Not that long ago, my philosophy was tested.  A congregant (and member of the synagogue board) came to me and joyfully told me her son was engaged.  Of course my response was, "Mazel tov."  She then said, "Sso you'll officiate at the wedding, right?"  When I asked about the couple's intentions for the wedding, the congregant told me that her son and future daughter-in-law had already been meeting with the bride's pastor.  The congregant just assumed that I would "co-officiate" with the minister.  I politely told her that I don't co-officiate, but I'd still love to be involved with the couple and help in any way.

My initial reaction was guilt.  I felt guilty for not being able to officiate at the wedding because of my own philosophy and not because of some rule that I had to follow.  I had a philosophy and thought maybe I was wrong, maybe I could bend my own rules.  So, I planned to meet with the couple and we spoke about an auf-ruf (marriage blessing at the synagogue) for them the week before the wedding.  We also spoke about their intentions for the wedding and life as a married couple.  Hoping to hear the answers I wanted to hear, I asked the couple about their plans for creating a family.  When I heard that they intended to raise the children within both Christianity and Judaism, I knew that I could not officiate at this wedding.  As I previously stated, I do not believe you can be both Jewish and Christian.  If I were to marry them, I would not only go against my own rule, but against my entire belief system.

I still felt a little guilty.  On the evening of the auf-ruf, we had a wonderful blessing for the bride and groom in our synagogue.  While the mother understood why I couldn't (or wouldn't) officiate, the grandmother was rather put-off and said, "I don't understand, you're a Reform rabbi and a woman."  Her comment only made my decision about drawing some lines more concrete.  Neither my religious affiliation nor my gender had anything to do with why I wouldn't co-officiate.  I was unable to co-officiate because of my beliefs and my faith.  In the end, we found a cantorial soloist to take part in the ceremony so there would be some Jewish presence (even if it wasn't me) during the ceremony.  I met with the couple before the ceremony and signed an egalitarian ketubah with them and even said a special blessing for the couple during the reception immediately following the ceremony.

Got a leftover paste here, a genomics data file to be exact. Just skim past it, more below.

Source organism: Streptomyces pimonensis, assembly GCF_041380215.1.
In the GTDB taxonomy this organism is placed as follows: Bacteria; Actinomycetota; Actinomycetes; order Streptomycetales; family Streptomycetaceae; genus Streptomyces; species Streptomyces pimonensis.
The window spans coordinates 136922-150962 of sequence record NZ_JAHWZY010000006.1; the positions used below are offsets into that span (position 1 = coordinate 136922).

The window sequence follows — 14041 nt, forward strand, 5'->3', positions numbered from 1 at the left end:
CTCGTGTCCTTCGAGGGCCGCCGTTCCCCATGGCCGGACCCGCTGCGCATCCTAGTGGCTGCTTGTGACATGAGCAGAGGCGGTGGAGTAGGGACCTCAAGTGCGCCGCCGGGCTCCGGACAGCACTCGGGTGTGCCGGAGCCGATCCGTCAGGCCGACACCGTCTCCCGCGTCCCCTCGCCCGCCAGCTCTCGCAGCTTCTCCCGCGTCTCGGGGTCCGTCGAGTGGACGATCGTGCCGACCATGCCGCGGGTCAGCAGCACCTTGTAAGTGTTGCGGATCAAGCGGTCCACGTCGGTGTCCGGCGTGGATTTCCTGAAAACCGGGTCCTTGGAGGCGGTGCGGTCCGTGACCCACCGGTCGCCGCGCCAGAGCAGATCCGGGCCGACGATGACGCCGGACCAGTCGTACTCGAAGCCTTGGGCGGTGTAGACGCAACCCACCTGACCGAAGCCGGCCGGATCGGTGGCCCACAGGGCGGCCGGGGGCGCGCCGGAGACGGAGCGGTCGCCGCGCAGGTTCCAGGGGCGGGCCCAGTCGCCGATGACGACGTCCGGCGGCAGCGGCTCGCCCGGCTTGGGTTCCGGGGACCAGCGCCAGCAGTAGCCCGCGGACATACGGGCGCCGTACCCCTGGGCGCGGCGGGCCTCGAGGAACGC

After all was said and done, I felt that I was able to help the couple celebrate their wedding and particularly help represent the groom's Jewish identity and heritage without violating my beliefs.  With careful thought, I am proud to have made a decision to stand up for a Jewish future.  I am honored to have the opportunity to officiate at Jewish ceremonies (whether between two Jews or an interfaith couple), and while I sometimes have guilt over having to politely decline the request to co-officiate with clergy of another faith, I am grateful that I am able to stand up for my beliefs.  In doing so, I believe I stand for a Jewish future and I pray that I will have many more opportunities to do so.

Hebrew and Yiddish for "good luck," a phrase used to express congratulations for happy and significant occasions. Derived from the Greek word for "assembly," a Jewish house of prayer. Synagogue refers to both the room where prayer services are held and the building where it occurs. In Yiddish, "shul." Reform synagogues are often called "temple." Hebrew for "document," a legal document that is both a prenuptial agreement and a certification that a Jewish marriage has taken place.
Rabbi Emily Losben-Ostrov

Rabbi Emily Losben-Ostrov serves as the rabbi and educational director at Sinai Reform Temple in Bay Shore, Long Island. A graduate of Hebrew Union College (ordination, Masters in Hebrew Letters), Xavier University (Masters in Education Administration) and Albright College, she has been a regular instructor for the URJ's "Introduction to Judaism" class. With her husband Ruben, they founded "Meshuga Bands," a company which creates fun and whimsical Jewish products for all age groups.